The key to developing objectivity is to seek out informed, non-invested critiques and feedback. This can be harder than it sounds. While most writers know that their family and close friends will likely be too nice to be useful, the truth is that a lot of writing groups are equally biased, and not always in the author’s favor. In fact, there are some group members that seem to get a perverse pleasure out of tearing down their peers and finding fault where there is none. Neither of these extremes will help the author gain objectivity towards their own work.

As an alternative, an author should consider choosing readers that are fans of the author’s genre and work as opposed to being a fan of the author as a person. These kind of readers will have a working knowledge of what the story should sound like as well as a passion for making the story better. It’s also necessary for the author to find readers that are both honest and comfortable with expressing their views.

One way to get this sort of feedback is by organizing a beta read. Street teams and book clubs are also a great place to find beta readers. I’ve also had success during my test reads by putting some space between my readers and myself, giving them the security to speak their minds without hurting my feelings. This can include getting a third party to moderate the beta read, providing critique forms with specific questions for the reader to answer, and even giving the option to give feedback anonymously.

Another option for quality readers is to seek out the services of a professional editor or writing coach. In this case, it’s best to choose a writing professional that is both familiar with the work’s genre and who is willing to have an open dialogue about the piece, rather than simply correcting what they perceive as being wrong with it. This kind of open discussion is invaluable to an author who wants to really improve their craft, rather than fixate on problems in a single manuscript.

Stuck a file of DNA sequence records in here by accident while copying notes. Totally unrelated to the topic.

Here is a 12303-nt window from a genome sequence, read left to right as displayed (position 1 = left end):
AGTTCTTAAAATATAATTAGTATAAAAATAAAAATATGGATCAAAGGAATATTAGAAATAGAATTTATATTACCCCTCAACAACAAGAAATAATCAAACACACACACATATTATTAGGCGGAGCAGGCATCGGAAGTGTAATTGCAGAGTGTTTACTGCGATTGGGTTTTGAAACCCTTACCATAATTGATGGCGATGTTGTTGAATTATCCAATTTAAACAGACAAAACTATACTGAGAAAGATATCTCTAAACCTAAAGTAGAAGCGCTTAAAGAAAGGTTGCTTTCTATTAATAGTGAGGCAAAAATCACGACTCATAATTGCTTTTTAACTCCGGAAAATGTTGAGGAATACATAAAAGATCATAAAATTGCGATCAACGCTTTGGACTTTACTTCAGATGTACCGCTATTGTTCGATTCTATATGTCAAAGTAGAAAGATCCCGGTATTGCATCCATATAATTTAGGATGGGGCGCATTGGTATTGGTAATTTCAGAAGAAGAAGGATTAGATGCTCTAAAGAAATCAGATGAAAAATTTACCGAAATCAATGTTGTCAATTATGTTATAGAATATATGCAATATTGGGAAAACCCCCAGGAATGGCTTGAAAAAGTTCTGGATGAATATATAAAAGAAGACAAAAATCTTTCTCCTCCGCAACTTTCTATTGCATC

Whatever source an author uses to receive feedback, the most important part of the process will be the authors plan of action based on the feedback that she’s received. The wise author will identify her weaknesses with two purposes in mind. First, to focus on and improve that aspect of her writing. Second, to reduce that element’s frequency in her writing, such as focusing on the action or dialogue in the narrative rather than setting description, or writing in a genre that emphasizes flights of fancy more than relying heavily on historical research.

Put simply, all authors, no matter their level of achievement, should continue to grow and develop in their craft. No author is either too gifted or too challenged to become better.

The Perfect Time to Meet Keltin Moore

There are some great new opportunities for anyone that has been meaning to check out my Keltin Moore series but hasn’t gotten around to it yet.

The first new development is ongoing. Now, anyone who subscribes to my mailing list will receive a free sample from Keltin’s first adventure, The Beast Hunter. After that, subscribers will receive a monthly e-mail with the latest news on upcoming books, updates on my creative writing courses, and my planned author appearances.

Click Here to Subscribe to My Mailing List

The other opportunity is for a limited time only. From March 5 to March 12, The Beast Hunter will be just 99 cents as an ebook from Amazon. Quite the deal, if I do say so myself.